Saturday, March 14, 2015

Al Rosin RIP

Al Rosin, the most successful GM in San Francisco Giants history prior to the Brian Sabean era, has died at the age of 91.  Rosin started his baseball career as a star player for the Cleveland Indians in the 1940's and 1950's winning an AL MVP during that time.  He went on to become a successful executive with several organizations.  He took over as GM of the Giants from Tom Haller at the end of the 1985 season as the Giants finished up a 100 loss season and a perceived low point in the history of the organization.

Rosen's first act as GM was to hire Roger Craig as manager.  Craig had gained some fame as a pitching coach with the Detroit Tigers, reviving several pitching careers by teaching all of his pitchers to throw the split-fingered fastball or splitter.  He brought the splitter with him to San Francisco as well as a no-nonsense approach buoyed by an endless well of optimism.  It was Rosen, though, who took out the TV's and stereos in the Giants clubhouse so the players could concentrate on baseball.  Rosen also insisted that the players take batting practice in full uniform and even got Jeffrey Leonard to wear his cap forward.

In fairness to Tom Haller, several of the players who formed the core of the successful teams on Rosen's watch were already in the organization when Rosen arrived on the scene including Will Clark, Robby Thompson, Chili Davis, Leonard and Mike Krukow.  Rosen kick-started the turnaround by fast-tracking Clark and Thompson to the majors.  I attended a spring training game in 1986, Will Clark's rookie season, and recall the sense of optimism and excitement seeing those guys on the field and the sense of purpose you could see even in the warmup drills.

Probably Rosen's biggest contribution to the team's success came with several trades, the biggest of which brought Dave Dravecky, Kevin Mitchell and Craig Lefferts to the Giants from the Padres in one of the most lopsided trades on the favorable side in the history of the team.  Rosen was aggressive in making midseason trades to help get the team to the postseason with the acquisition of players like Don Robinson and Rick Reuschel.  The team made it to the postseason in 1987 and 1989 getting to the World Series in 1989 only to lose to the A's in 4 games in the "earthquake" series.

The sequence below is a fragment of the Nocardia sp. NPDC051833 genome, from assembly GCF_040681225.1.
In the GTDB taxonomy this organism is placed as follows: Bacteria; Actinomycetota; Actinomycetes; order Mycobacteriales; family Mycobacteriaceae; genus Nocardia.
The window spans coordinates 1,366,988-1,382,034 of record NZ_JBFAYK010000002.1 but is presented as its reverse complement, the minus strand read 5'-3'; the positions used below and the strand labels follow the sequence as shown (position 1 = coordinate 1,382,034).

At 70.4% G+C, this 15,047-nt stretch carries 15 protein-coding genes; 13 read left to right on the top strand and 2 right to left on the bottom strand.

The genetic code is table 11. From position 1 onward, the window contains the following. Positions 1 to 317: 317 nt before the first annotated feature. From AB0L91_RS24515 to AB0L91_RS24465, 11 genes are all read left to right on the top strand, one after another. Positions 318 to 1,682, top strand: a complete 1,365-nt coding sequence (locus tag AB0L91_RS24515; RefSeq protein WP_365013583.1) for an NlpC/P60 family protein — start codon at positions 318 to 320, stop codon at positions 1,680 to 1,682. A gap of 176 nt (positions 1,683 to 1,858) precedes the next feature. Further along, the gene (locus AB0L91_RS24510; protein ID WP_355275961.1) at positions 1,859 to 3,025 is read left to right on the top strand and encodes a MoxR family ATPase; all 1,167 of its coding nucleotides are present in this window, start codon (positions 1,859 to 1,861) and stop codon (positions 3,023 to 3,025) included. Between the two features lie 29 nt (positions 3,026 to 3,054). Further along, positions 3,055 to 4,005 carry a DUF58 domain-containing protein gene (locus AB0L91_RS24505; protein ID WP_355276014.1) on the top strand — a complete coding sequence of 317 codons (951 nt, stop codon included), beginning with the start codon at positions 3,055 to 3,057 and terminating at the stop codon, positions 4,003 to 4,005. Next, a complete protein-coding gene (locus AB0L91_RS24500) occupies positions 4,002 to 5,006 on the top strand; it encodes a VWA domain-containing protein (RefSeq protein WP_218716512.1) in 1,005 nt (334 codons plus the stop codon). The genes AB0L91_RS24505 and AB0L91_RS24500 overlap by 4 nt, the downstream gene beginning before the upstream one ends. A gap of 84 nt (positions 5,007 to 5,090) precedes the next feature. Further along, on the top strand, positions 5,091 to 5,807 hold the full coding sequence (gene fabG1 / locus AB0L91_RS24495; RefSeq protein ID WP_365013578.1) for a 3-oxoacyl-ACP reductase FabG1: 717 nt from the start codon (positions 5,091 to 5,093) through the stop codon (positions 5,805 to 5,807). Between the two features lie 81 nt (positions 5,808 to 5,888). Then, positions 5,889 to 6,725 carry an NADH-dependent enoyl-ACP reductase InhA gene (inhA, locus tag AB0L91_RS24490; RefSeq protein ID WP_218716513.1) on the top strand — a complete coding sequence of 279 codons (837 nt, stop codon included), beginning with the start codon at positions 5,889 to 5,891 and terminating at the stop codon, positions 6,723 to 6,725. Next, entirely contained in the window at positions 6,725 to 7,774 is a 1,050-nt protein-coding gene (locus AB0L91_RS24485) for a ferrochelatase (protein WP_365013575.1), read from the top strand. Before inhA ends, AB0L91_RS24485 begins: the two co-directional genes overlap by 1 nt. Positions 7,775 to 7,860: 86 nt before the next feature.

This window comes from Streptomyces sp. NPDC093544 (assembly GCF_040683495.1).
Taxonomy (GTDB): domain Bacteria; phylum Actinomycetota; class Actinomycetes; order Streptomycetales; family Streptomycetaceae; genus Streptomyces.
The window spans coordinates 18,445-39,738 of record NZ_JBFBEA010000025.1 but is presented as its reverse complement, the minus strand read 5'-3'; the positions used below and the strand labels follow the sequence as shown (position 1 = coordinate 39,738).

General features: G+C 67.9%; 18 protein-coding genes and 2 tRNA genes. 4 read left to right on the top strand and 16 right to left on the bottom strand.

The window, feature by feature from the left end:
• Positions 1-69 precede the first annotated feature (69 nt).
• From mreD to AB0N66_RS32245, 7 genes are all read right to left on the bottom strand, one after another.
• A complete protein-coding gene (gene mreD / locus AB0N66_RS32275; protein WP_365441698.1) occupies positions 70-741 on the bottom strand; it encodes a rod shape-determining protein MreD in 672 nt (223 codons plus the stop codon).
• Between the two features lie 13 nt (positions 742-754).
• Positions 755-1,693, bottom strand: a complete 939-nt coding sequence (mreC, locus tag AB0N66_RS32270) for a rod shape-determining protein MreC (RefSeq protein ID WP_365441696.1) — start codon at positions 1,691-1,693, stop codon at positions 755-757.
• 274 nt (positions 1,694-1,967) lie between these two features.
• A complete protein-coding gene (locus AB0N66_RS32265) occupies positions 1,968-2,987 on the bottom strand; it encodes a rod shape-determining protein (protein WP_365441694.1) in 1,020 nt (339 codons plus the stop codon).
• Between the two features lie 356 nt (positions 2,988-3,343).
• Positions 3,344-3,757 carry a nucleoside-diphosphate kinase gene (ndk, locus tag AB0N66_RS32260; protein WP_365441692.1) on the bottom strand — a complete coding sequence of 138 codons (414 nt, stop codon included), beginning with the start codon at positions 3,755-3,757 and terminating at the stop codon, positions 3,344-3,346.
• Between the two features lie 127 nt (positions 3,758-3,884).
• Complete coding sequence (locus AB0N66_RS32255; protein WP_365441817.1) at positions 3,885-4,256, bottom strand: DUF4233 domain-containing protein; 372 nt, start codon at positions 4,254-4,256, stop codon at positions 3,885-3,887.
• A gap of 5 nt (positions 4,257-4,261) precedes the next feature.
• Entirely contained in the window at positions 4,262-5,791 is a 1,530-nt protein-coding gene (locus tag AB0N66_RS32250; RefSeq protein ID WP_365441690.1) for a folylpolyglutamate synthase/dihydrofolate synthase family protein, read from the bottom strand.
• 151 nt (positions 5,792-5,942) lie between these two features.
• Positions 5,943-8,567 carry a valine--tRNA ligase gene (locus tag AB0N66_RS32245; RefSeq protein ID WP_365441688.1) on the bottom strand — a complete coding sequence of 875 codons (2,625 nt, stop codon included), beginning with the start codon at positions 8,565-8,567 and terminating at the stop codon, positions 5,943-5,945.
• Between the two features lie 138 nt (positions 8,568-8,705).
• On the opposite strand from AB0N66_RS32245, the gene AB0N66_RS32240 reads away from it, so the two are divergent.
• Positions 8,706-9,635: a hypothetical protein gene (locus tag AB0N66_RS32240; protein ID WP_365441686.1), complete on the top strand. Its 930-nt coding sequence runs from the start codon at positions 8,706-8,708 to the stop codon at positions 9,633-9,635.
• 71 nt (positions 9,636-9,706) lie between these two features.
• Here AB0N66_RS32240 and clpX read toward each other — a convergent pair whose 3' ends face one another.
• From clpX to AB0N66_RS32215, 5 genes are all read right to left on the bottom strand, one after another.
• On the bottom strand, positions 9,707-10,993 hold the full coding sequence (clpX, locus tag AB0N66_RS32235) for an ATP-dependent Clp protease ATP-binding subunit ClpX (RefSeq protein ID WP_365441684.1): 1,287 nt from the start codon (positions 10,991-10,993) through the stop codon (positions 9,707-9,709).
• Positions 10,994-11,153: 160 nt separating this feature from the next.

Rosen remained as GM of the Giants through the 1992 season, then was let go by the incoming ownership group headed by Peter Magowan.


  1. Rosen as part of the GREAT 1954 Cleveland team (111-43) lost to the Giants in 4 games!
    They were solid in all facets of the game -- Bob Feller was their #5 starter -- and they had 2 closers. The great Luke Easter was still on the team although he had been replaced by Vic Wertz (who helped make Willie famous!). And Larry Doby, who I think was the second black MLB player.
    Rosen was really good on a team of very good players.
    Cleveland finished 2nd (and 1st once) for the last 6 of Rosen's 10 years. You know who was 1st those years. From 1947 through 1958, either Cleveland (2) or the Yankees (10) won the AL pennant.
    And he was a Florida Gator!
    And a 4-year WWII veteran.
    A truly grat American.
    I lost all my lunch money in '54 betting against the Giants.

  2. Really liked the Al Rosin regime after enduring the Tom Haller reign that mercifully ended after that dreadful 1985 season because it was the low point because Rosin did bring a refreshing sense of optimism to Giants baseball when it really needed it... He showed the fans why he was a successful executive as you mentioned as well as doing other things like: 1-Working well with Roger Craig.. While Craig was an excellent manager and pitching guru, he didn't seem to work well with young pitchers like Mark Davis and Mark Grant juggling them between the bullpen and rotation, thus Rosin goes out and acquires veteran pitchers like Rick Reuschel, Don Robinson, etc. 2-Improving the talent evaluation- I remember that Terry Kennedy's dad Bob was his right hand man involved in trade talks.. 3- Loved that Rosin was not afraid to make good trades when the team was in contention, as you mentioned.. Its too bad that he never got the credit he deserved for the trade that I thought was a big part of the 1993 season where they won 100 games and didn't make the playoffs.. It was Kevin Mitchell to the Mariners for 3 pitchers Billy Swift, Mike Jackson, and Dave Burba. RIP Al Rosin.